Tara Labs makes some of the prettiest cables I’ve ever seen. They have an upscale appearance with a glittering gold sheen to them. They remind me of Tiger Eye, the semi-precious golden toned stone which shimmers as light strikes it at different angles. The RSC Air Series 1 cabling looks rich enough, but how rich would it sound?
Tara Labs has a rich tradition of developing the lowly wire into an audiophile product. They refer to themselves as, “The Cable Technology Leader.” Their company history states, “Every major innovation in cable technology, from the use of solid core inductors to air-tubes and vacuum dielectric, was done here first.” This is certainly a sweeping statement, which does not encompass the whole of cable development. I think of two cables that I have used, MIT with its passive networks, or Magnan Cable’s ultra thin and wide conductors, as exceptions to that claim. However, the developments achieved by Tara are extensive and noteworthy.
“They all seem to largely ignore each other’s standards, so the audiophile is left wondering which science supports the best sound.”
It seems as though every cable company develops their own testing to verify their cable designs. Taking the two above examples, MIT charts their multiple “poles of articulation,” while Magnan checks the “relative audio time resolution,” of conductors. They all seem to largely ignore each other’s standards, so the audiophile is left wondering which science supports the best sound. The one good thing is that there seems to be a serious effort to crunch the numbers in developing a cable. If I’m going to buy a higher price cable, I want some scientific justification for it, not just the pretty exterior!
Tara emphasizes that their developments are worthy of imitation. Australian Matthew Bond, the company founder, produced breakthroughs in solid core technology, floating unterminated conductors (called the “Temporal Continuum”, which almost sounds more metaphysical than physical!) with user adjustable high frequency, with materials and properties such as rectangular solid core conductors, air dielectrics and vacuum dielectrics.
Multiple rectangular solid core conductors housed in air dielectric are employed in the RSC Air 1 speaker cables.
Think of the Chunnel. (The “Chunnel” stands for the Channel Tunnel underground train system that was built in 1994, connecting the south of England beneath the English Channel to the northern France. –Ed) It has three interconnected tubes, one massive tunnel housing separate galleries for two trains. Similarly, the RSC Air series uses the larger outer housing as scaffolding into which are built the individual galleries for each rectangular solid core conductor. It is a nifty engineering feat, if on a more diminutive scale than the Chunnel.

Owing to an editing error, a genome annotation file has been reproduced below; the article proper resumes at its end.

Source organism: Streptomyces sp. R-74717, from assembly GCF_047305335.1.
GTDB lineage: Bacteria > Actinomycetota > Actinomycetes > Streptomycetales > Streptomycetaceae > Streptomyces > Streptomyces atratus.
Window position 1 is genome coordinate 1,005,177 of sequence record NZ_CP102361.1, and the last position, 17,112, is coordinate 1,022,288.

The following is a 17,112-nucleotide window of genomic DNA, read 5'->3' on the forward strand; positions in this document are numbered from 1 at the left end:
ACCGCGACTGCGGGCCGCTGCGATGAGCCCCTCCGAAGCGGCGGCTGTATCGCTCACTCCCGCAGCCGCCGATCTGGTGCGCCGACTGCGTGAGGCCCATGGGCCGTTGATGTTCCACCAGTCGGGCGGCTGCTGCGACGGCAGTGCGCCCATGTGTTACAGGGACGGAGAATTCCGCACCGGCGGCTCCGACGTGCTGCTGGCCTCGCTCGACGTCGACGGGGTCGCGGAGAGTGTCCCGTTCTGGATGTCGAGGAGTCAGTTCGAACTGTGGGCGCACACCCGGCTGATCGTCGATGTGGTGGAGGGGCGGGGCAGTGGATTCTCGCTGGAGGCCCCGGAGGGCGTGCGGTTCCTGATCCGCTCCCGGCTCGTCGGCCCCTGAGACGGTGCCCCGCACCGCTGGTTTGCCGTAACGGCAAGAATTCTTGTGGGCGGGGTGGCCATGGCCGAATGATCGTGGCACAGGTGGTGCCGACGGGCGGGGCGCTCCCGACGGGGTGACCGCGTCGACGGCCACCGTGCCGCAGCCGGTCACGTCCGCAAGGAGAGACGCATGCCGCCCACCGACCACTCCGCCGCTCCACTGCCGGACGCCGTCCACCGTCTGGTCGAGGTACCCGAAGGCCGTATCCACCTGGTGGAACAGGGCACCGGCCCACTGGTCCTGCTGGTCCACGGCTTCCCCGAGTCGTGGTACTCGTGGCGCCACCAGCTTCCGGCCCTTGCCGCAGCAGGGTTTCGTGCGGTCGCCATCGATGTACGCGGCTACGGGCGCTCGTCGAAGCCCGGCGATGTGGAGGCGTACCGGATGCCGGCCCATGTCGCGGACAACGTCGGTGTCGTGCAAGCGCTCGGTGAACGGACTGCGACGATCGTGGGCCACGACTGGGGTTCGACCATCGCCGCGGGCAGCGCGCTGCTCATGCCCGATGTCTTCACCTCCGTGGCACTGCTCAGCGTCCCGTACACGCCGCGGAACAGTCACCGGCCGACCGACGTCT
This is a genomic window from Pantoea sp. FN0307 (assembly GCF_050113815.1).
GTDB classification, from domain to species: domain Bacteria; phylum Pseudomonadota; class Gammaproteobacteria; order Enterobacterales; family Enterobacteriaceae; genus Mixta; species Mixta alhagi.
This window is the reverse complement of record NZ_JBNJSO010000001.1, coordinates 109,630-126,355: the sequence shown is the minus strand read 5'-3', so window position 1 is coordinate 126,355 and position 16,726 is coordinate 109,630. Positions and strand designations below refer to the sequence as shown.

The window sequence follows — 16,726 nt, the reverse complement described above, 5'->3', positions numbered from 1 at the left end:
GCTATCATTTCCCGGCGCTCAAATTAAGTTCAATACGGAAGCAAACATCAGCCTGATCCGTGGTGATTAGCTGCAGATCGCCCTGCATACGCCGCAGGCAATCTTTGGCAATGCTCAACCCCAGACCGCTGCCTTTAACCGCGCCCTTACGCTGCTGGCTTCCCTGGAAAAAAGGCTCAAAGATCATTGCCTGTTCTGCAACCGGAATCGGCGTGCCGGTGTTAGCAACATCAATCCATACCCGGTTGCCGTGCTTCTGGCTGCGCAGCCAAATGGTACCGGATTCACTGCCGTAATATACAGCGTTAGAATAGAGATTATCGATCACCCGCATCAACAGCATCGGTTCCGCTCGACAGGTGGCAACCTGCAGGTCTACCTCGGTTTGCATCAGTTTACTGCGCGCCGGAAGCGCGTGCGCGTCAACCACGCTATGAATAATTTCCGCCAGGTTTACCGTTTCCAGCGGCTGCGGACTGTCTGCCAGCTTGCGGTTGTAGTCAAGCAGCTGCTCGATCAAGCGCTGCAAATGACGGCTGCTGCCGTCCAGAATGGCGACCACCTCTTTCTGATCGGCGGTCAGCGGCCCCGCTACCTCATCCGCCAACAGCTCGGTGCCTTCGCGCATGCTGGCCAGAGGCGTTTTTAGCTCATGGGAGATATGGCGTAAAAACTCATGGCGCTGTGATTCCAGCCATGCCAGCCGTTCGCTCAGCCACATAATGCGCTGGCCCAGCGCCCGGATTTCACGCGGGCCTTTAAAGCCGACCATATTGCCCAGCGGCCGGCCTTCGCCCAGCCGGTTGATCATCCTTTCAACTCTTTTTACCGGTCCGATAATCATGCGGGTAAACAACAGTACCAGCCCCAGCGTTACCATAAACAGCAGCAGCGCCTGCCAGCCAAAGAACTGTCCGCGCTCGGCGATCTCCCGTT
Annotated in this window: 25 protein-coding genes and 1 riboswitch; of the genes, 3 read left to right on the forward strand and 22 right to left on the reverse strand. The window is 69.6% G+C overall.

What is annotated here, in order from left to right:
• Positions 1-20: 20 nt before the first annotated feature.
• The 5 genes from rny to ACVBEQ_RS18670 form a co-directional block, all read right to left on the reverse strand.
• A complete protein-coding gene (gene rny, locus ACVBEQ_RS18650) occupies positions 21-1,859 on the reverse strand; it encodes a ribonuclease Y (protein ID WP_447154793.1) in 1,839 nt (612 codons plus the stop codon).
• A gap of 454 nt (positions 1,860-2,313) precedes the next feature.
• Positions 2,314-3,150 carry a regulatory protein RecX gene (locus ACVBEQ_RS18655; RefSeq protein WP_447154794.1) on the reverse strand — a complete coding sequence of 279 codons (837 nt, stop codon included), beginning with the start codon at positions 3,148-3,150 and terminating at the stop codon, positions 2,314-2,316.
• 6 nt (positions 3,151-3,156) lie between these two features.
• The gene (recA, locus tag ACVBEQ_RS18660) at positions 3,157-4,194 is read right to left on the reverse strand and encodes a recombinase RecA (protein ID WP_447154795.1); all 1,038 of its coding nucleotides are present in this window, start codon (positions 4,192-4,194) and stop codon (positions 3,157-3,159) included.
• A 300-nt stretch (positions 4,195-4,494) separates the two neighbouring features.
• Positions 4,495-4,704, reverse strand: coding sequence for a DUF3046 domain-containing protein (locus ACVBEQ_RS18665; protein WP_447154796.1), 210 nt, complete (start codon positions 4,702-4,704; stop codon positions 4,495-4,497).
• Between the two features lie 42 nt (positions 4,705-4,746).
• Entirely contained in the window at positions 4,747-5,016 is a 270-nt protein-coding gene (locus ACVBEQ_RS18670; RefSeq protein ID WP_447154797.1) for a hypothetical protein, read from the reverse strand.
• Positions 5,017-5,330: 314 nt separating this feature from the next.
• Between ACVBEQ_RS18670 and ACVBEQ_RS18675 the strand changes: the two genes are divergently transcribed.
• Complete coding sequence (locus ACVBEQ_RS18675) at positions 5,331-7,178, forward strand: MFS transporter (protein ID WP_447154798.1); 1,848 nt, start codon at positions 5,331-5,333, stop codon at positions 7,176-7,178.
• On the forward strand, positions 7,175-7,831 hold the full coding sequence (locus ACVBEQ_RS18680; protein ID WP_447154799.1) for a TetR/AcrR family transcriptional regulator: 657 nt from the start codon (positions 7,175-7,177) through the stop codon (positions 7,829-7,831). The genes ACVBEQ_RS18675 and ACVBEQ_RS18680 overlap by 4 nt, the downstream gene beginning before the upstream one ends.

The RSC Air 1 Series 2 interconnects similarly utilize “hollow channel” construction.
A proprietary “Air Suspension” filament system is used to displace the cable shield away from the conductors which yields “even less dielectric, even more air.” Tara Labs uses their own dielectric material called “Aerospace Polyethylene” or “Aero-PE”, which is claimed to have low dielectric absorption and a quicker return to its natural state, the goal being more sonically neutral than other dielectrics.
Larger, gold plated spades with beautiful, blue anodized aluminum cuffs make for a high-class presentation. I found the spades to be generously proportioned and sturdy. Thankfully, there are much more flexible leads approximately 8” long at the ends of the cables, making connections a breeze. While I had to pay attention not to push the angle of the cable’s dielectric too far, the leads worked perfectly to compensate for the cable’s stiffness.
The RSC Air Digital 75 interconnect is a 75-Ohm single-ended cable created on the same platform as the speaker cables. A 110-Ohm XLR version is also available.
The build quality on these wires was second to none, as fine as I’ve encountered. For reviews, some manufacturers send previously worked over (as in reviewed) cables which can be pretty scruffy; these were immaculate, hermetically sealed specimens – a true joy to behold. I appreciated the professional care with which they were designed and packaged.
Working with the Cables
While quite the cable eye candy, the Tara Labs offerings were somewhat stiff and not entirely easy to work with. There is a sweeping arc to the speaker cables, which if followed works acceptably. It’s when the direction of curvature goes against the dielectric that one has to be cautious. The instructions guard against too tight a turn in the cables, not so much to protect the solid core conductors, but to prevent kinking the dielectric. There is a fair bit of resistance if one moves the cables against the flow, but I found that if I worked cautiously, never pushing past the 5” limitation on the circumference of the bend, everything was fine.
Graciously, Tara Labs provided me a copy of their Cascade Noise Burn-In Disc, which sounded like an audio oscilloscope gone wild – a bunch of static with oscillating high and low notes. It is in reality, “a mix of white and pink noise with tone bursts, harmonic tone and multi-octave square wave sweeps,” according to their press release on the disc. It’s pretty tough to take, so I set it up to run it for days…and closed the door as I left the room.
About four days later I opened the door. The cable had not changed appearance (as if!), but the quality of the white and pink noise had improved substantially! I could hear the square wave sweeps much more distinctly. Ok, I’m B.S.’ing that… It still sounded awful. Infinitely better was the accompanying disc Into the Infinite with live performances of artists produced by Grammy Award winner Jeff Weber. I found it relaxing and incisive in determining the clarity and extent of frequencies this cable can achieve.
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